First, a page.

Are you your worst enemy or best friend?
All of us talk to ourselves every day. But, we may not notice how often these conversations take place. In fact, the act of talking to yourself - or self talk - is still a little bit of a mystery. That is why What's Up started this self-talk series.

This month's challenge is to find out all you can about your own selftalk habits.

Keep a log
For five days, carry a small note book and pen with you. Jot down examples of your self talk. Whenever you notice that you are saying something to yourself, write about it as soon as possible. Use these headings for every example:

My self talk example #
What I said to myself:
What I did after that:
How I felt:

It is okay not to capture every single time that you talked to yourself. The idea is simply to have enough examples for you to see your habits more clearly.

Your starting point
Your self-talk log can help you to know where to start and what to fix. It is pretty much like learning a sport. When you sign up for swimming lessons, the registration form asks you what you can already do in water. Likewise, you need to figure out whether you are a rookie or a pro at talking to yourself in healthy ways.

Search your log for words that made you feel stronger and that helped you to make good decisions. You were a friend to yourself when you used those words. Draw a happy smiley next to these examples of positive self talk.

Next, look for words and phrases that left you feeling more discouraged, helpless or worse off. Whenever that happened, you pulled yourself down. Add a sad emoticon for those negative words and phrases.

Flick through your notebook to see how frequently your happy and sad smileys appear. This gives you a rough idea of how you have been treating yourself.

Positive self talk gives you more energy to keep going even during hard times. Negative self talk is not helpful because it trips you and pulls you down.

When were you more negative? And, when did positive thoughts come easily? Some people feel down when they are hungry or tired. Others may be affected by the weather: a rainy day can cheer up one person and, at the same time, make another person feel gloomy. These moods then affect what you say to yourself. But, very often, the words you use are just a matter of habit. When negative self talk becomes a habit, then it stops you from making good decisions.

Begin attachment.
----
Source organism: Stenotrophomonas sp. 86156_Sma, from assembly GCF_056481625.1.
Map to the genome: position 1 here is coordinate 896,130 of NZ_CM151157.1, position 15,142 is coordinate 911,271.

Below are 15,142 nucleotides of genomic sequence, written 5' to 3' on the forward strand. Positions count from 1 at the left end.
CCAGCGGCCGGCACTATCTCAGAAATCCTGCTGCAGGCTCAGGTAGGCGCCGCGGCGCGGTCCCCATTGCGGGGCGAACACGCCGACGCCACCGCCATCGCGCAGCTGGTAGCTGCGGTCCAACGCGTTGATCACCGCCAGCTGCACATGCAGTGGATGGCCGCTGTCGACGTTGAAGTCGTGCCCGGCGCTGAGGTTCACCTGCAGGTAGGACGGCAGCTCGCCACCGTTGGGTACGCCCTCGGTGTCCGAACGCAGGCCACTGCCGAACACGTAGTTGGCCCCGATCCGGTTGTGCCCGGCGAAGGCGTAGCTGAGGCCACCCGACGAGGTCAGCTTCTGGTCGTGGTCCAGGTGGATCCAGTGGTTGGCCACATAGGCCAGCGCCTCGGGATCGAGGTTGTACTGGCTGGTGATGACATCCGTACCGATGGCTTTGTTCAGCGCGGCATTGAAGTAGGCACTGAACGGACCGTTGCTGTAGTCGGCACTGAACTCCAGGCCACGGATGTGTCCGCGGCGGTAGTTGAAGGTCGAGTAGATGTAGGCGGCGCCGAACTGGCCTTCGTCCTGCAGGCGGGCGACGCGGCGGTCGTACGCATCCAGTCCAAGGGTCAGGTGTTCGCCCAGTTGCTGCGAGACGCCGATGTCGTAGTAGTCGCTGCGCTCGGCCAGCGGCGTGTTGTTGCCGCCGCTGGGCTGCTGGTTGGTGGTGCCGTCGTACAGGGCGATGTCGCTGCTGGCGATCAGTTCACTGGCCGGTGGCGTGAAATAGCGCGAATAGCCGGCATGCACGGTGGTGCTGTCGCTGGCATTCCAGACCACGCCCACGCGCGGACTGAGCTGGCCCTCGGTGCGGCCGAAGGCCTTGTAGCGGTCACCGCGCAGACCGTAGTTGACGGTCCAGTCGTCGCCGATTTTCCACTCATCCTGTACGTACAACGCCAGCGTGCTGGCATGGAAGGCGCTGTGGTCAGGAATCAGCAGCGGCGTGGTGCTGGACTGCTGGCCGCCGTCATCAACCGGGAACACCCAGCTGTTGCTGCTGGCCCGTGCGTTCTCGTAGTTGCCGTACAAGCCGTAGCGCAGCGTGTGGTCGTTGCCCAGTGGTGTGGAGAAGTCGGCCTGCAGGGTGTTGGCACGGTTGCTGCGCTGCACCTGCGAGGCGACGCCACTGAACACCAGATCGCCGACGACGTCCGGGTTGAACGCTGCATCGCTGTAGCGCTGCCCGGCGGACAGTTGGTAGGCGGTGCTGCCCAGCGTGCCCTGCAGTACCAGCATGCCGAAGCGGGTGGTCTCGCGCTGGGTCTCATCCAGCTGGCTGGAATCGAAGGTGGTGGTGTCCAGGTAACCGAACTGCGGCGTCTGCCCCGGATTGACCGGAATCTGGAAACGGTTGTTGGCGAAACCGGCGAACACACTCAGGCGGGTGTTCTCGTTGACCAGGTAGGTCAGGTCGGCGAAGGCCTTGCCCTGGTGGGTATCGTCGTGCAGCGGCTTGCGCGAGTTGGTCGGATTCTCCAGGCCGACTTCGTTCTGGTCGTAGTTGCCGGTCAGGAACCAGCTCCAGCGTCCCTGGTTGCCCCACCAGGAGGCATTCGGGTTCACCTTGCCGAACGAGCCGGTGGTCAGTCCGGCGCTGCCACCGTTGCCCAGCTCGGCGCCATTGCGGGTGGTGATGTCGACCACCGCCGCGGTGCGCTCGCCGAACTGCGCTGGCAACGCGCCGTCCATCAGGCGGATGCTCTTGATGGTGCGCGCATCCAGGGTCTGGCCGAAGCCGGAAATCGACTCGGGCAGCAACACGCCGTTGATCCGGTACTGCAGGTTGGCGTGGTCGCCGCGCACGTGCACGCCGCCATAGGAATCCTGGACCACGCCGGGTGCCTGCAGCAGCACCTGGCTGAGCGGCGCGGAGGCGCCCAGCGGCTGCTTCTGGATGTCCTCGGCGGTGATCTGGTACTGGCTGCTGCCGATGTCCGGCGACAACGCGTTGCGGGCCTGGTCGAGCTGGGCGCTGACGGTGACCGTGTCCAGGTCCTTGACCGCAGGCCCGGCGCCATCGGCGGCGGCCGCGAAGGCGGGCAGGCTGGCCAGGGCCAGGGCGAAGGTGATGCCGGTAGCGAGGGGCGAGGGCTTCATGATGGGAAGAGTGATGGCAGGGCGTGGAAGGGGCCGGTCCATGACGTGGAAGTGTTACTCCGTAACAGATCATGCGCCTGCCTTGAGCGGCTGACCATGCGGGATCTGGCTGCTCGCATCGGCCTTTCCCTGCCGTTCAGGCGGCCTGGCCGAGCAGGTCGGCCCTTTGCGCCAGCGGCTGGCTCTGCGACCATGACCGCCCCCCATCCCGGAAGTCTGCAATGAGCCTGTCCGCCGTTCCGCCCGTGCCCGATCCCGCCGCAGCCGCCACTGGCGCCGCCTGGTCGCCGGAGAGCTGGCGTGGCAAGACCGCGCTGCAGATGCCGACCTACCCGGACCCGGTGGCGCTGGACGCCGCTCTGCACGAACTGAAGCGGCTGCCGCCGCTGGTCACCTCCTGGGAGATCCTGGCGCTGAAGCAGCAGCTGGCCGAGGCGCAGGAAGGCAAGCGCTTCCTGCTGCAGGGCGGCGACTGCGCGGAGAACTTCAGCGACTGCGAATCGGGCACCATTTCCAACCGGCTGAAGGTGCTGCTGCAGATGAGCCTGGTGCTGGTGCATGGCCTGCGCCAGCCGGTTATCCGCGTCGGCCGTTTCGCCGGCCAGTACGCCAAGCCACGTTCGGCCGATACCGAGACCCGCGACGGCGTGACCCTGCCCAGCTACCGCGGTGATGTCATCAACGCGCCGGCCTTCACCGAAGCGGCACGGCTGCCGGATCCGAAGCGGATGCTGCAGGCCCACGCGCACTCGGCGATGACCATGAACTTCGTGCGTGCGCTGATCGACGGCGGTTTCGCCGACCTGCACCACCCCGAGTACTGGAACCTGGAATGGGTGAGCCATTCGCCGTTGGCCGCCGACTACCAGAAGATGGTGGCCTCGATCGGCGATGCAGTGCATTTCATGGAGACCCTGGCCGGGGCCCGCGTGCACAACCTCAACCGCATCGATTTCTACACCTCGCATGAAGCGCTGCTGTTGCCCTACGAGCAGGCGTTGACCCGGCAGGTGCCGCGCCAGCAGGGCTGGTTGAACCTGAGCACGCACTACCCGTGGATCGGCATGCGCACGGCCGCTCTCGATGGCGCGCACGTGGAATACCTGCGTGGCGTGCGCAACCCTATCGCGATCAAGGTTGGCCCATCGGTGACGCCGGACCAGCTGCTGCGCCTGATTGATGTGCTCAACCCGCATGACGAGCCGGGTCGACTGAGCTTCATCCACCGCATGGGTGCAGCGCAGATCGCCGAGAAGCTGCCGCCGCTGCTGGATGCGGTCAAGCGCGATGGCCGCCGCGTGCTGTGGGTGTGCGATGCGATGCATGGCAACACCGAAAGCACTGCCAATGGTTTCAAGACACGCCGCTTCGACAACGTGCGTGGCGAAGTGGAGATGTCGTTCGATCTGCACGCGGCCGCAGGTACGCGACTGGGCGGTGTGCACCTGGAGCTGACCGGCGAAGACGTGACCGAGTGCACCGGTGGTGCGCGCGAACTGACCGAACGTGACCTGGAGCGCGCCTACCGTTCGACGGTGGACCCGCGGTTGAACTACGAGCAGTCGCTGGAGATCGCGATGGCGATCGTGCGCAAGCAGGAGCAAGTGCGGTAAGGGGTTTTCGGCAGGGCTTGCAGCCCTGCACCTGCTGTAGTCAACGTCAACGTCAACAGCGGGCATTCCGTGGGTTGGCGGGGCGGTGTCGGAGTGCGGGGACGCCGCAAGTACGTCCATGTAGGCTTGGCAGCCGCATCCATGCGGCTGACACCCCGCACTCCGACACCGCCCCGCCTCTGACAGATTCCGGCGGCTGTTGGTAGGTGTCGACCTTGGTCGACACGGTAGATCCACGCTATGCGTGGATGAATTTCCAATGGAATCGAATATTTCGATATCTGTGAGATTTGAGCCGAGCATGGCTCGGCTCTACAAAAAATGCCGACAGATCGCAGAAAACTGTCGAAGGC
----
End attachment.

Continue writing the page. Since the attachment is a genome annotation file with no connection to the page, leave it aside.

Words have power:
Take a look at these two examples.

Zed's class is going swimming for PE. She is unhappy about it because she feels awkward in her swimsuit. Imagine Zed's mood if she keeps saying to herself, "I look lousy in swimsuits. I hope I'll fall sick before PE - then I can escape swimming." Instead, she might feel better by saying, "I don't look terrific in swimsuits. But, never mind, it doesn't really matter that much. I'm going to enjoy myself anyway."

Wai goes to a party and finds that none of his friends have turned up yet. He says to himself, "Oh no! I have no one to talk to. I can't stand around looking like a fool. This is terrible." And, because he feels even worse after that, he leaves the party immediately. He might stay and enjoy the party if he says to himself, "Let me seeā€¦ my friends haven't come yet. Not a problem - time to make more friends. This'll be fun!"

In each case, can you see how the self talk either makes the person feel worse or better? More importantly, different words actually steer Zed and Wai's actions in different directions.

Use kind and caring words
All of us think thoughts that are sometimes negative and sometimes positive about ourselves - ideally, the positive thoughts should happen more often than the negative. Otherwise, it is as if there is a mean little critic inside you, waiting to pounce on every fault and weakness. That is when you can become your own worst enemy.

You do need to pay attention to whatever is going wrong in your life but you should not bash yourself while doing it. Instead, it is healthier to use kind and caring words. That way, you can be your own best buddy whenever you talk to yourself.